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Wait States On WebPage,

I've seen some pages, Such as www.frag.com
that have a somewhat wait state on there page,  Ok I go to the page, the page loads, images , text, etc, you don't see any of this it's all in the backround.  But after a few seconds the page appears and your able to see everything, now how did they do this, usually when you go to a web page, you see images loading, and everything else, yet this page loads after a few seconds and everthing appears after everything is done?, anyone know the code for this?
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infiniteloop
Asked:
infiniteloop
1 Solution
 
aioudineCommented:
It's not a trik just a bad design
To do this
place page inside <table> and forgot add WIDTH and HEIGHT attributes for images

ie
<HTML>
<TITLE>just a title <TITLE>
<BODY>
<TABLE><TR><TD>
text, images without attributes
plase here big image and try to load file from floppy
</TD></TR></table>
<BODY>



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infiniteloopAuthor Commented:
NO i'm sorry but i think there really is code to enable a wait state on a web page, and no i doubt it's a table being loaded in, there are many other pages that have this feature,

I think it's a .CGI script or something but I don't know enough about this to comment on it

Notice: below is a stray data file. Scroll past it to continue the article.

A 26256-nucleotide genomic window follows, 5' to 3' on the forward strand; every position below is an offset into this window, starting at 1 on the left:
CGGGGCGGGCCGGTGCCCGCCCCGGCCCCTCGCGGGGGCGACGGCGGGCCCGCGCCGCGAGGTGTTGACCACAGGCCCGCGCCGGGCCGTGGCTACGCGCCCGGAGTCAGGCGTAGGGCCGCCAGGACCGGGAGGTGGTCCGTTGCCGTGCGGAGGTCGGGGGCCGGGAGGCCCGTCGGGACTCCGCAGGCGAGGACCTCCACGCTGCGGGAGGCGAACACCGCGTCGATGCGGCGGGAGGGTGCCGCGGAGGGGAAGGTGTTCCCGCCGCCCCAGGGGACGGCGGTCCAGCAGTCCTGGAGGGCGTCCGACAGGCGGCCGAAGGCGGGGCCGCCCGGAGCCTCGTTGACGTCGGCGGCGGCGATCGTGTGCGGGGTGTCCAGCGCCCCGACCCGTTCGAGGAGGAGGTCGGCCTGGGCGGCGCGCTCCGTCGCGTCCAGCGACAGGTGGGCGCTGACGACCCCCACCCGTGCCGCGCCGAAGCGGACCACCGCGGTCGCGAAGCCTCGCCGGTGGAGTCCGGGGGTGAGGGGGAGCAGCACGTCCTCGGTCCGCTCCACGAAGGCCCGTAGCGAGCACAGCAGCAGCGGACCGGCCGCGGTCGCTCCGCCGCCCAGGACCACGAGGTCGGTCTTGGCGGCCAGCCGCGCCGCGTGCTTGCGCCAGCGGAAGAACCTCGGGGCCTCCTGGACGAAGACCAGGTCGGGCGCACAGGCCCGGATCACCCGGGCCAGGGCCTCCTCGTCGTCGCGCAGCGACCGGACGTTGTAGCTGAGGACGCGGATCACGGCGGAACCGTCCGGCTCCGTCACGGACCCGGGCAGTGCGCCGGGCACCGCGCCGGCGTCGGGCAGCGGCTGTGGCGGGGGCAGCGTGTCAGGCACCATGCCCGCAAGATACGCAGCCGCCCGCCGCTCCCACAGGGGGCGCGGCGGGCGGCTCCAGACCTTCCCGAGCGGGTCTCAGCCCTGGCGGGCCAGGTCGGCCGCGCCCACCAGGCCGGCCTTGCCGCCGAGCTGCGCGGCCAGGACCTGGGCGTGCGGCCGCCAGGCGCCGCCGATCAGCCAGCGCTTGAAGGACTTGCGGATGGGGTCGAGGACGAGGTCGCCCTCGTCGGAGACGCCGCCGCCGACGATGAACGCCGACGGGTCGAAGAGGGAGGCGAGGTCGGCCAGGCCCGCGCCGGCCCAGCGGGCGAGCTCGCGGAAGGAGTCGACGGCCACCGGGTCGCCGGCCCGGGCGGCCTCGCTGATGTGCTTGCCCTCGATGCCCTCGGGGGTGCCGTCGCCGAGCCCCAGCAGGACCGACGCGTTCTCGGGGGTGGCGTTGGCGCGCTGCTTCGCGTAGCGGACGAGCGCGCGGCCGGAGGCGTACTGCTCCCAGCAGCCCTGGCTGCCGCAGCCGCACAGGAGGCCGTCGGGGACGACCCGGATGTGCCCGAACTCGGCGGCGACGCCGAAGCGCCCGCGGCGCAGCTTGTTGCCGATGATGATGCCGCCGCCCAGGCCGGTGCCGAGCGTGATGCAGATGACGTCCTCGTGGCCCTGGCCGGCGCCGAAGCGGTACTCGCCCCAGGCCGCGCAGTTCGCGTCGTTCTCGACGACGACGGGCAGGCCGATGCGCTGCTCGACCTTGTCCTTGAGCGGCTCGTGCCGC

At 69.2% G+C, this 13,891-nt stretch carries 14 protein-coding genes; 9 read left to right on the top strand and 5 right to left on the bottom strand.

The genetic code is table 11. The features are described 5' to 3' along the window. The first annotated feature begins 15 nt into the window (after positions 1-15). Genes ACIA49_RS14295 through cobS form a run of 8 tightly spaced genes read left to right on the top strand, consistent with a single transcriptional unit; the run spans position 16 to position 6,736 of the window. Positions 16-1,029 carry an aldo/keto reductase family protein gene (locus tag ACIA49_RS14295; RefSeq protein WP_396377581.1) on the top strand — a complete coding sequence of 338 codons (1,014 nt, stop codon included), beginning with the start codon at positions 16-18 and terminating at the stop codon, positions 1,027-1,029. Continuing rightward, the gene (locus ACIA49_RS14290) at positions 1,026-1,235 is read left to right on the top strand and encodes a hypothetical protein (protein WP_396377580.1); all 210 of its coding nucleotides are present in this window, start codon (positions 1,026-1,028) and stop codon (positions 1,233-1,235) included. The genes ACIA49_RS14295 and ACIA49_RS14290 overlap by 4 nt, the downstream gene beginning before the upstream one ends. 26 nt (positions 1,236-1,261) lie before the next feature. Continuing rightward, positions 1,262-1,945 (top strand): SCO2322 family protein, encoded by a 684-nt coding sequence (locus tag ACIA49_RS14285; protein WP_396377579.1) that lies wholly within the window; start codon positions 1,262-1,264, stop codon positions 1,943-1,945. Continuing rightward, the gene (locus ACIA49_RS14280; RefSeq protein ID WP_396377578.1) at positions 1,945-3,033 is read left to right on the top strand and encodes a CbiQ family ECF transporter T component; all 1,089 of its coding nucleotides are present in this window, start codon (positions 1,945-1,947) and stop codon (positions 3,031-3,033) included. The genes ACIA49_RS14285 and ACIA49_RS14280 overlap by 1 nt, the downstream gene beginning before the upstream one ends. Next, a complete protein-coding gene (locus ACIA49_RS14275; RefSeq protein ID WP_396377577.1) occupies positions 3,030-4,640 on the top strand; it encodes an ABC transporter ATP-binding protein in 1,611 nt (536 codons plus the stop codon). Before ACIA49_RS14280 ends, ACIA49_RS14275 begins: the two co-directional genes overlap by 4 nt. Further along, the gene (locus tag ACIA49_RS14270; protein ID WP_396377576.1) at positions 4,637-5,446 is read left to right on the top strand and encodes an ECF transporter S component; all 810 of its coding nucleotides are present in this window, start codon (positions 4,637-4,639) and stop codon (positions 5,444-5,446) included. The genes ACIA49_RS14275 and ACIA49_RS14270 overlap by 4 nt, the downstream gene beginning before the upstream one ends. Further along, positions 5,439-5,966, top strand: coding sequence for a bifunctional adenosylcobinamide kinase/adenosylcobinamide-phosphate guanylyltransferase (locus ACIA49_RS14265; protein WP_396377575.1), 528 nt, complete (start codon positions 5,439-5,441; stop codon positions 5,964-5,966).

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chrisboltCommented:
aioudine is right, the browser cannot display the page until it has enough information to format the table (except in IE4 or above, but it still needs enough info to start displaying it).
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PBallCommented:
1. wrapping content in <table> tag is definitely one way to do it.
2. another way (in ASP anyhow) maybe is to set response.buffer to on, that way, it will buffer all the HTML output on the server and when you do response.flush, it will send the page. (maybe not)
3. I went to www.frag.com.  It builds the page regularly?  I am able to see parts of the things appears over time (not at once).
4. Use DHTML (draw everything in a hidden DIV/Layer) and when the page is finally loaded, unhide the layer/div.
5. hmm...can't think of anything else.
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jbartaCommented:
You can use JavaScript to preload images. As was mentioned
in other responses, you can omit height and width attributes
from IMG tags and place your page in one big bad table.
All of these will help make your page "pop" into place.

CGI can only determine how the data is sent to a browser.
It's the browser that determines how to render it. By taking
advantage of the way a browser works you can achieve this
"wait state" effect.

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